John Stringfellow (1799-1883) was born in Sheffield and is known for his work on the Aerial Steam Carriage with William Samuel Henson.
He was born in Attercliffe, near Sheffield, on 6 December 1799, the son of William Stringfellow, cutler, and his wife, Martha.
At an early age Stringfellow was apprenticed to the lace trade in Nottingham, but about 1820 moved to Chard in Somerset, a centre of lace making as a maker of bobbins and carriages for the lace industry. He was so successful that within a few years he had established his own business as a manufacturer of bobbins and bobbin carriages.
On 24 February 1827 Stringfellow married Hannah Keetch, said to have been born in Newfoundland. Their surviving family consisted of six sons and four daughters.
In 1831-2 he launched hot-air balloons at local festivals, one of which flew a distance of more than 4 miles
His goal was powered flight with fixed-wing aeroplanes and the idea was developed in discussions with another manufacturer of lace-making machinery who had moved to Chard in the late 1830s, William Samuel Henson (1812–1888). They were inspired by the aeronautical writings and experiments of George Cayley.
Together with Henson, he had ambitions of creating an international company, the Aerial Transit Company, with designs showing aeroplane travel in exotic locations like Egypt and China.
Henson and Stringfellow began testing various wing forms in model gliders, and by 1840 had evolved their projected full-size passenger-carrying flying machine or ‘aerial steam carriage’, which Henson patented in April 1843.
A 20 foot wingspan model powered by a steam engine, of Henson origin but much improved by Stringfellow, was tested in 1845 but could not sustain itself in the air. Henson then abandoned his aeronautical ambitions altogether.
Stringfellow persevered on his own, however, and built another 10 foot model powered by a smaller steam engine of his own design. More than one witness recalled that it gained height steadily after being launched on several occasions in 1848, and Stringfellow himself certainly considered that he had demonstrated with it the possibility of powered flight.
Stringfellow then built a number of other model aeroplanes and engines before entering a model steam-powered triplane and a model steam engine in the aeronautical exhibition at Crystal Palace in June 1868. His steam engine was awarded a prize of £100 by the Royal Aeronautical Society for having the greatest power-to-weight ratio of all the fifteen engines exhibited.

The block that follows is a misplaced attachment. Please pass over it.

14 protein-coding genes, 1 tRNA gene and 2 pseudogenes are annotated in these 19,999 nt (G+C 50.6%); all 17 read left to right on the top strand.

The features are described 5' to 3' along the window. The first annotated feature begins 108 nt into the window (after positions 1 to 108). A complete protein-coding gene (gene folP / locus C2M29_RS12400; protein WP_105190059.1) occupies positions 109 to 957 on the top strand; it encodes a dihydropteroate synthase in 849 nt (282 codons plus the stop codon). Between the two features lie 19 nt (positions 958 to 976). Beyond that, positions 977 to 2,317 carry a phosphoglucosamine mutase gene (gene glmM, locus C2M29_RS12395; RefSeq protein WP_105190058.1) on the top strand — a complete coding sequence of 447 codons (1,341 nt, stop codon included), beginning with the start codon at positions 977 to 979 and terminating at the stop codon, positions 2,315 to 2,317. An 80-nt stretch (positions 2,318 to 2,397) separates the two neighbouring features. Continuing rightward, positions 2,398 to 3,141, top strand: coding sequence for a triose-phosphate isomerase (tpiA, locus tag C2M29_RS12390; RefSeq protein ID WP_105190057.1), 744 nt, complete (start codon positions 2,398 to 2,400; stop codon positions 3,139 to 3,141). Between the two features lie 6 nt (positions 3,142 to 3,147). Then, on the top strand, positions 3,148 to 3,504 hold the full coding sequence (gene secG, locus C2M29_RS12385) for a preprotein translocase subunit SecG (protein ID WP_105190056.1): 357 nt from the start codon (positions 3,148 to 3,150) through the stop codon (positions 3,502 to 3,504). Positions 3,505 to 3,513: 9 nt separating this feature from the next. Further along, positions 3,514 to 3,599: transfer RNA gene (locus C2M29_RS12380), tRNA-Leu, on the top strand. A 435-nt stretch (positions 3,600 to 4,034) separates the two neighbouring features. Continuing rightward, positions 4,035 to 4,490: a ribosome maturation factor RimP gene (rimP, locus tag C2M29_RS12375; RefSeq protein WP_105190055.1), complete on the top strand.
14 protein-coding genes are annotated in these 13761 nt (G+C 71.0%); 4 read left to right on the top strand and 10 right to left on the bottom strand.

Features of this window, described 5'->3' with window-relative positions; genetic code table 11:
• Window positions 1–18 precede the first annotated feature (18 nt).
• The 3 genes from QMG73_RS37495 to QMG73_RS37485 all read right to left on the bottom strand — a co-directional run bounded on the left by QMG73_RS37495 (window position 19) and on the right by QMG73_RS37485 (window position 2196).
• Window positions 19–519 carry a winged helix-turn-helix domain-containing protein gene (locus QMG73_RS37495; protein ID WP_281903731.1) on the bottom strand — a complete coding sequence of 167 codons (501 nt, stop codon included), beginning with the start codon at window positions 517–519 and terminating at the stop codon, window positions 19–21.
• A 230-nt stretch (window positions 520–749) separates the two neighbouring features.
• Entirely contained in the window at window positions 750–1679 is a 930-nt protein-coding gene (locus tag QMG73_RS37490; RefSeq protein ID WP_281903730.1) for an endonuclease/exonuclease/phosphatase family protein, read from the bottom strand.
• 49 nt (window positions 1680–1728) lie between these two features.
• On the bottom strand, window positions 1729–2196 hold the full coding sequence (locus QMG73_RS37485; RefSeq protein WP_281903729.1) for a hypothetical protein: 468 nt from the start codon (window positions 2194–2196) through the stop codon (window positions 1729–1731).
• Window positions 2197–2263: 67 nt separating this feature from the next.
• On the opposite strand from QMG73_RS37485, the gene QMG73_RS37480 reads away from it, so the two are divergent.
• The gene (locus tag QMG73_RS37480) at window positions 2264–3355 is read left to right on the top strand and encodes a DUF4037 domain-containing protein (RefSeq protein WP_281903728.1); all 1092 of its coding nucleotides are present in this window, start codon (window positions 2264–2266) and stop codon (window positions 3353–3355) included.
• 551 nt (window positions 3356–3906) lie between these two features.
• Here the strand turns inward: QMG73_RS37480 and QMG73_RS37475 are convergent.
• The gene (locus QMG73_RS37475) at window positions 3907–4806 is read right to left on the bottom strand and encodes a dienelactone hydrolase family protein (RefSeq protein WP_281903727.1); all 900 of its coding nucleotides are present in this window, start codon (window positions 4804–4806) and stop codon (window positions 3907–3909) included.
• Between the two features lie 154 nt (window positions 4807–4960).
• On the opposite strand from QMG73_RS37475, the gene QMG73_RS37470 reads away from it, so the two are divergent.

Despite their efforts, the designs were flawed with Stringfellow's ideas centred around monoplane and triplane models and Henson's ideas centred around an underpowered steam-powered vehicle. The two achieved popular attention, nonetheless, as Stringfellow did achieve the first powered flight, in 1848, in a disused lace factory in Chard, with a model 10 foot steam-driven flying machine.
A bronze model of that first primitive aircraft stands in Fore Street in Chard. The town's museum has a unique exhibition of flight before the advent of the internal combustion engine and before the manned powered flight made famous by the Wright Brothers. Stringfellow also invented and patented compact electric batteries, which were used in early medical treatment. Stringfellow's work was featured in an exhibition in 1868 at The Crystal Palace in London
In the late 1850s Stringfellow took up the new art of photography, becoming so proficient that he advertised himself as a professional portrait photographer, with a studio in Chard High Street.
He was elected a member of the Royal Aeronautical Society in 1868, and with his prize money erected a building 70 feet long in which to continue his experiments, but his sight began to fail and he was unable to make any further progress.
He patented in 1870 a wheeled apparatus for affording protection from bullets and other missiles, but did not succeed in selling it to any of Europe's warring armies.
Stringfellow died in High Street, Chard, on 13 December 1883.